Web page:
turn back.

When somebody offers you a free car, just say yes. 

That’s what I learned in 2017. 

My old truck wasn’t going to last much longer. There was enough rust on the frame that a well-timed speed bump may have severed the entire vehicle in half, and my $12-dollar-an-hour job couldn’t fund any more $2000 repair bills. 

But it also couldn’t fund a new car. 

So I risked it every day, until a friend texted me a few days before Christmas.

“Hey man, my parents have an old car they’re trying to get rid of and asked if you want it.” 

Uh, yes. Yes I did. 

Very much so. 



Two weeks later I was in their garage signing over the title, unsure of what to do other than repeat the words thank and you every few seconds.

The English language needs something stronger than, “Thank you.” You say thank you when somebody loans you a few dollars or holds the door open at the gas station. Not when they’ve given you a Ford Escape! 

Anyway, I was crazy grateful for that car. 

I didn’t care that the AC was broken. I didn’t care that it had 250,000 miles on the odometer. I didn’t care that the grill was missing. It drove in a straight line down the road and didn’t break down. 

That was all I needed. 

Today, I believe that car was an actual gift from God. 

Though at the time I simply thought it was a crazy coincidence. A neat story to tell about a generous offer and exceptionally good timing.

I would have said that God had bigger things to worry about than my car situation—things like world famines and disease and extreme poverty. Certainly with all that on his plate, my car wasn’t worth his time. Plus, it felt good to take credit for something like that working out. I liked claiming the story as my own.

The more I learn about God, however, the more I realize I was wrong. He never stops giving us things, big and small. Without any constraint of time, he can move through as many circumstances as he wants. All at once.

The car was small, in comparison to other issues in the world and in my life, but it wasn’t insignificant. 

James wrote that “every good and perfect gift is from above.” 

Seems like a broad category to me. 

He gives us simple things like ice cream and good music and bonfires. 

He gives us best friends and crazy families and college football.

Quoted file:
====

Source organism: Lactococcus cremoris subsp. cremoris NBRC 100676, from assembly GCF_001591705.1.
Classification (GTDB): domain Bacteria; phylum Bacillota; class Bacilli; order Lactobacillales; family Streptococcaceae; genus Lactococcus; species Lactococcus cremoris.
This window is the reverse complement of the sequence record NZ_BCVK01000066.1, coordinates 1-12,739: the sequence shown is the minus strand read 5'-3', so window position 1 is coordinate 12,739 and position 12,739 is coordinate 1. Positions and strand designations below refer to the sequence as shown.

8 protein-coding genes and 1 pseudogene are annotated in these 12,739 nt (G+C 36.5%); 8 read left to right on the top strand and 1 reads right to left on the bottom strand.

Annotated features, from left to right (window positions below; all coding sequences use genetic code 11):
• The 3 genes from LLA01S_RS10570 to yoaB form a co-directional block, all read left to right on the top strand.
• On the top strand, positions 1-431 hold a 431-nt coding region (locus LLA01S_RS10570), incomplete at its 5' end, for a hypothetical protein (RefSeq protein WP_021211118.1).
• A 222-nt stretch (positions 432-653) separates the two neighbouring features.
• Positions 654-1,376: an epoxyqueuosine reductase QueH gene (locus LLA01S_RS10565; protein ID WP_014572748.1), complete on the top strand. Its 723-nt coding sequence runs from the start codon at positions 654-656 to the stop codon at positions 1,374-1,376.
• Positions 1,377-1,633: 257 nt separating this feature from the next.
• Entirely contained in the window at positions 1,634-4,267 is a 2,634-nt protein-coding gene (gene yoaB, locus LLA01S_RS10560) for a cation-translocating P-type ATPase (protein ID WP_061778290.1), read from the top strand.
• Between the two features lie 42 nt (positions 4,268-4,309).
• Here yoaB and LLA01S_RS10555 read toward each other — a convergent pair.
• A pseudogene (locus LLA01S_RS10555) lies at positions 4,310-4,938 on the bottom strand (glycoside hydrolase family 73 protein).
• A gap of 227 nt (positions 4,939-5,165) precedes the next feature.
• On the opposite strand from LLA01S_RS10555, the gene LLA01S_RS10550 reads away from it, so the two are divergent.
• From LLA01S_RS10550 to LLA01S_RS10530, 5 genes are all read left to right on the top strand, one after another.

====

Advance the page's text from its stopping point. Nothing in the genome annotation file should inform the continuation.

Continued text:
He gives us peace in the midst of chaos, rest in the face of exhaustion. 

He gives us Life and Hope when all we see is death and hopelessness. 

James even writes in that same letter that we should be thankful when we face trials and hardships, too. Because he is actively providing things for us on the peaks and in the valleys.

God’s gifts are everywhere. 

The problem is not whether he is giving us things.

The problem is our lack of receiving.


Jesus is walking through a village one day when ten men with leprosy cry out to him, “Jesus, Master, have mercy on us!” 

Jesus looks at them and says, “Go show yourselves to the priests.” 

So they do. 

And on their journey, before they see a single priest, the diseases lift from their skin. One by one their open wounds close together. Infection is destroyed. Years of scars fade away. It’s an actual miracle happening before their eyes. 

Can you imagine the joy of that moment? A lifetime of physical and emotional pain, healed in an instant. Life was brand new again.

Jesus had given them an incredible gift. 

Moments later, one of them scrambled back to Jesus and fell at His feet to thank Him and praise God for this miraculous healing. 

Jesus—moved by the man’s gratitude—looks around to call out the elephant in the village.

Didn’t I heal ten men? Where are the other nine? Has no one returned to give glory to God except this foreigner?


So often, we are those nine guys. 

When God gives us gifts, instead of turning back to him with our gratitude, we:

  1. Take all the credit — We desperately want to believe we are responsible for the good things in our lives. Giving God the credit feels like our efforts are wasted.
  2. Ignore them — How many things have you been given that you never recognized as a gift at all? We’re either too busy or too out-of-step with God to realize what he is doing.
  3. Downplay them — We’ll accept something as a gift, but remain dissatisfied because it’s not exactly what we wanted. Picture the man who scores his dream job and immediately says, “Yeah, but it doesn’t pay as much as I wanted.”

God is like a proud Father on Christmas morning who worked year-round to provide for his child’s needs, and still finds joy in bringing them more

As a toddler, the child didn’t know to thank his Father for the gift. He didn’t even know what a gift was. 

One year, when the child has matured, he looks up from the gift—full of gratitude—and whispers, “Thank you, Dad.” Recognizing that the Giver has sacrificed so much because of a deep love for the child. In that moment, a new phase of the relationship begins as the child learns to appreciate both the gifts and the Giver in a whole new light.

When we express our gratitude, we step into that deeper relationship with Him. 

When we feel entitled to the gifts—or complain about their inadequacies—we push Him away.

Let’s be the gracious child today. 

Let’s be the man with leprosy falling at the feet of the Healer. 

Let’s choose to turn back.

1 thought on “turn back.”

  1. OK – You do have a way of getting our attention about how active God is in our lives.

    As you know, I have talked to you about this and what I have learned. But it took a realization that He was active and that He was giving gifts. Then I realized you had to EXPECT that to happen in order to see them. I just wish I had learned that your age!

    Great Stuff, Grandson!

    Like

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